It could so easily be just a coffee table book that's rarely actually used, but I'm pleased to say that it is a joy to bake from too.
The book is divided into seasonal chapters with a separate party section.
There is an anecdotal introduction to each chapter. The recipes are accompanied by beautiful photographs of the cakes and bakes. And yes, there are photos of the author dressed up as fairytale characters. You'll either love this or hate it, but my advice is not to take it too seriously and just go along with the spirit of the book!
So far I have tried the french toast cupcakes, lemon & elderflower cupcakes, carrot cookie creams, easter nest cupcakes, pistachio lime cupcakes, maple pecan cookies, fruit and nut cookies and the chocolate chunk traybake.
I'm pleased to say that the recipes worked out well and tasted really delicious. They've obviously been well-tested.
Do make sure you follow the instructions in using muffin size paper cases rather than the smaller traditional fairy cake cases. I ran out half way through and so used fairy cake ones. I had loads of batter left and the icing really didn't work with the smaller sized cases.
I can't say that I'll make everything in the book. The spooky ghost cakes and bonfire cupcakes look way too fiddly for me. I also really need to work on my icing techniques because mine do not look anywhere near as good as they do in the book. But there does seem to be something for everyone and I think children and adults would all be delighted in eating anything from here!

I really tried not to like "Eat me" and absolutely tried to convince myself that I didn't need another baking book. But I have been impressed enough to buy it for several friends as it makes a beautiful gift. Yep, I am weak-willed for the cute and sugary and this book broke my resolve.
Comment Comment (1) | Permalink | Most recent comment: Jul 21, 2014 11:05 PM BST


The Perfect Afternoon Tea Book: Create the Perfect Teatime Celebration with 80 Classic Tea-time Treats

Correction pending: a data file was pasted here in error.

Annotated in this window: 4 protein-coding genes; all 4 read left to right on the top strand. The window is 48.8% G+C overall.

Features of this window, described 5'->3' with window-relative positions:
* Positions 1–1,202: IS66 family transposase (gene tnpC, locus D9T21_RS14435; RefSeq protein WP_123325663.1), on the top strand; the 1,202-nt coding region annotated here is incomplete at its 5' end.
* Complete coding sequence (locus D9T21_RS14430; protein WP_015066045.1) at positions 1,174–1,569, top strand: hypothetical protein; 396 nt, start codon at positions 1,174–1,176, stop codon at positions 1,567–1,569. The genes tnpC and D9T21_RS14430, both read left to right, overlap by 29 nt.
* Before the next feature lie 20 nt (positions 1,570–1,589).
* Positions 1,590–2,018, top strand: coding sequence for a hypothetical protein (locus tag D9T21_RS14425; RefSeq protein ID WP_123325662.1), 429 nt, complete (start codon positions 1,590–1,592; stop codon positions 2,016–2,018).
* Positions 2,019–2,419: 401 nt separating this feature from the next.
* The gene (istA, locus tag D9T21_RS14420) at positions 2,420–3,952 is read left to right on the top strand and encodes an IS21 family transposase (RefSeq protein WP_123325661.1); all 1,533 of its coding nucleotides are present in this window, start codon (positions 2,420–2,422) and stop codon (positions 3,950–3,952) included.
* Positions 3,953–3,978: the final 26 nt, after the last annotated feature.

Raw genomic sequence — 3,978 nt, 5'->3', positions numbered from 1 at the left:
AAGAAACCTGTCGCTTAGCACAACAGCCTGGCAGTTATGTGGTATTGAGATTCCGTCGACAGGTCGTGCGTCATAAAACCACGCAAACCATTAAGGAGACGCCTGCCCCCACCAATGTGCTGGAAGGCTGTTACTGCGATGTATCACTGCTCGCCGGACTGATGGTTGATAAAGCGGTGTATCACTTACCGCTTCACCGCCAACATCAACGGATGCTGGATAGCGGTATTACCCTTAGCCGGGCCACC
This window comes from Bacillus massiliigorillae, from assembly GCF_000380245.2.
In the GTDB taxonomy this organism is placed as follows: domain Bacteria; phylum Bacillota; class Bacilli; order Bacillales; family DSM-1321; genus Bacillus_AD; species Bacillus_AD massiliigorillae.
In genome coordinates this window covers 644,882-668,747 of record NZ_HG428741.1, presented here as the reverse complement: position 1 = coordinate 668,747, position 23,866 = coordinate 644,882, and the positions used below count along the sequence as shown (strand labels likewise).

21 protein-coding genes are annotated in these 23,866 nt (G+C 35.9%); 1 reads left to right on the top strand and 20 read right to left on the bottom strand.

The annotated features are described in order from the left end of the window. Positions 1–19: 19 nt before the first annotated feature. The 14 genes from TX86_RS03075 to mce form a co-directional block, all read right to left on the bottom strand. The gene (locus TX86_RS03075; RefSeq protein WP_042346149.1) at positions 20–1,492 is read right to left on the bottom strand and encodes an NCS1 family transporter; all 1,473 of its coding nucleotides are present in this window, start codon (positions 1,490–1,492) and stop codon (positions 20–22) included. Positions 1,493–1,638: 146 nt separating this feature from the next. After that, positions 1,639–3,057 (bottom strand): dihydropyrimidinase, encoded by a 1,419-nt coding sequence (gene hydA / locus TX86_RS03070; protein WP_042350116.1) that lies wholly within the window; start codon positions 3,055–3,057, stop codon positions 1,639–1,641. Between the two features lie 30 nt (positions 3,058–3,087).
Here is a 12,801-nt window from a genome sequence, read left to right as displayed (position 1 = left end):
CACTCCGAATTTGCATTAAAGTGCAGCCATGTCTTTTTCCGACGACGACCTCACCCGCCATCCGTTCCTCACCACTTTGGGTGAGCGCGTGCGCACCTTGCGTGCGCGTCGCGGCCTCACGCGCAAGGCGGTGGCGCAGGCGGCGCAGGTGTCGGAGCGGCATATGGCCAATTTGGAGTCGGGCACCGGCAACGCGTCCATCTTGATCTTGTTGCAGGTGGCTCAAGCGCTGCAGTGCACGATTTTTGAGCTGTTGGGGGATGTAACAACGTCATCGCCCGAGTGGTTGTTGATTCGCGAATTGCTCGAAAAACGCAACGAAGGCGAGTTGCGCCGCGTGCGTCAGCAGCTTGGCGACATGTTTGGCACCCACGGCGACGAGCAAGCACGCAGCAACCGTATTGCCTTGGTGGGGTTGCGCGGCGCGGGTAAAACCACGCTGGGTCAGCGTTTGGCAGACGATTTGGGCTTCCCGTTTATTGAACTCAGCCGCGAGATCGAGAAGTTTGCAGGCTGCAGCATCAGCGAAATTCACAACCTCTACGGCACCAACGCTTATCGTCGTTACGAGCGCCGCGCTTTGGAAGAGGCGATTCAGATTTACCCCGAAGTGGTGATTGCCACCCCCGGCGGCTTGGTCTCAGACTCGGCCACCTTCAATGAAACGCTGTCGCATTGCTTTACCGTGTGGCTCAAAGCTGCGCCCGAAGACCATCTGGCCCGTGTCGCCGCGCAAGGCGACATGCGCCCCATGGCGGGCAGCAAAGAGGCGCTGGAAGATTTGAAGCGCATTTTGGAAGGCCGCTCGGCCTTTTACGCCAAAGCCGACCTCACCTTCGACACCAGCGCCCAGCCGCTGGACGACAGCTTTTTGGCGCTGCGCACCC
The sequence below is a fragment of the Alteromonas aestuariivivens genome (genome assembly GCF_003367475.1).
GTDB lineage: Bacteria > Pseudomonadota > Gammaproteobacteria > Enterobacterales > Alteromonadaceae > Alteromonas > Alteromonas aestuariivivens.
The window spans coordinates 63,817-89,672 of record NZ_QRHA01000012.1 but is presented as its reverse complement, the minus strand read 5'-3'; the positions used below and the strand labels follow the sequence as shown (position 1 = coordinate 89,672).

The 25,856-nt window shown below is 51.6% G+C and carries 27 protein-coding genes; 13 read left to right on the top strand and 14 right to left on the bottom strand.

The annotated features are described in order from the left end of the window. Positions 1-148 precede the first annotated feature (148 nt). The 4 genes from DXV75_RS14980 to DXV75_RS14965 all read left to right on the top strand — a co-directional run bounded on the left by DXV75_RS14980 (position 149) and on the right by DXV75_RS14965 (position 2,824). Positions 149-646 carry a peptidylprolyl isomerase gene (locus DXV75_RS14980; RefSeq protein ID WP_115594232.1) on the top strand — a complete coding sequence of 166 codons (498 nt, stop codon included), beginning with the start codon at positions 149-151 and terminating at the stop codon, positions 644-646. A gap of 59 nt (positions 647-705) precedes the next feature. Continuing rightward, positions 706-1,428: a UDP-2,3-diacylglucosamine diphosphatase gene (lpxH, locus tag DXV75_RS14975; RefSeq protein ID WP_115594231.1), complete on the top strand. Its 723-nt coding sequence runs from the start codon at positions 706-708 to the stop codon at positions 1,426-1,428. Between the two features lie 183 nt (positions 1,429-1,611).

The Perfect Afternoon Tea Book: Create the Perfect Teatime Celebration with 80 Classic Tea-time Treats
by Antony Wild
Edition: Hardcover
Price: £10.99

26 of 27 people found the following review helpful
4.0 out of 5 stars Traditional, simple baking, 26 April 2010
This reminds me of baking books that my grandmother used (Finer Cooking with Mcdougalls springs to mind!) This is the type of book that would have done quite well before the popularity of the cupcake took on epic proportions.

The recipes are simple, straightforward, traditional, gimmick free and no-frills. There isn't anything original in there, but I really do think that sponges in various forms have been re-worked to death now (and I say this as someone who LOVES Hummingbird, Primrose, Cookiegirl et al). This book strips it all back to basics, which might seem boring to some, but is refreshing in a lot of ways.
Is it trendy? No. Is it something that National Trust shops might sell? Yes!!! (Who knows maybe it's already on their shelves).

The book contains recipes for: teabreads, sandwiches (!!) pastries, biscuits, cakes and jams. It's not a coffee table book to show off with, but I personally think it's delightfully retro. Maybe even quaint.
The reason I haven't given it five stars is because at the beginning, there is a chapter about the history of afternoon tea; how to make the perfect cup of tea and tea etiquette. Whilst the book is about afternoon tea, I found this chapter staid and long-winded. A more concise intro with a few more recipes added to the book instead, would have been preferable.

I bought the book for the following recipes:
Fat rascals, coconut macaroons, chocolate chip walnut cake, sticky gingerbread, battenberg, buttermilk scones and soul cakes.
The recipes work well and the instructions are easy to follow.
There are over seventy recipes in the book, including: leek and bacon tarts, potted cheese, salmon mousse, barm brack, curd tart, Tinker's cakes and victoria sponge.
If you want to backlash against all the band-wagon jumping, over-iced, sparkly, mini-portioned cake books, then this is the one for you. It will stand the test of time and be used for years to come. The type of baking that will never go out of fashion!!
Comment Comments (4) | Permalink | Most recent comment: Jul 5, 2011 9:10 AM BST


Undine
Undine
by Friedrich de la Motte-Fouqué
Edition: Paperback
Price: £4.79

6 of 6 people found the following review helpful
4.0 out of 5 stars Bewitching, beguiling and beautiful, 28 Feb 2010
This review is from: Undine (Paperback)
I stumbled upon this beautiful book after being set a `folklore and superstition' brief for an art project. I started Googling mermaid stories and was desperately hoping there would be something other than Hans Christian Andersen's `Little Mermaid' (as lovely as it is). Thankfully I found Undine.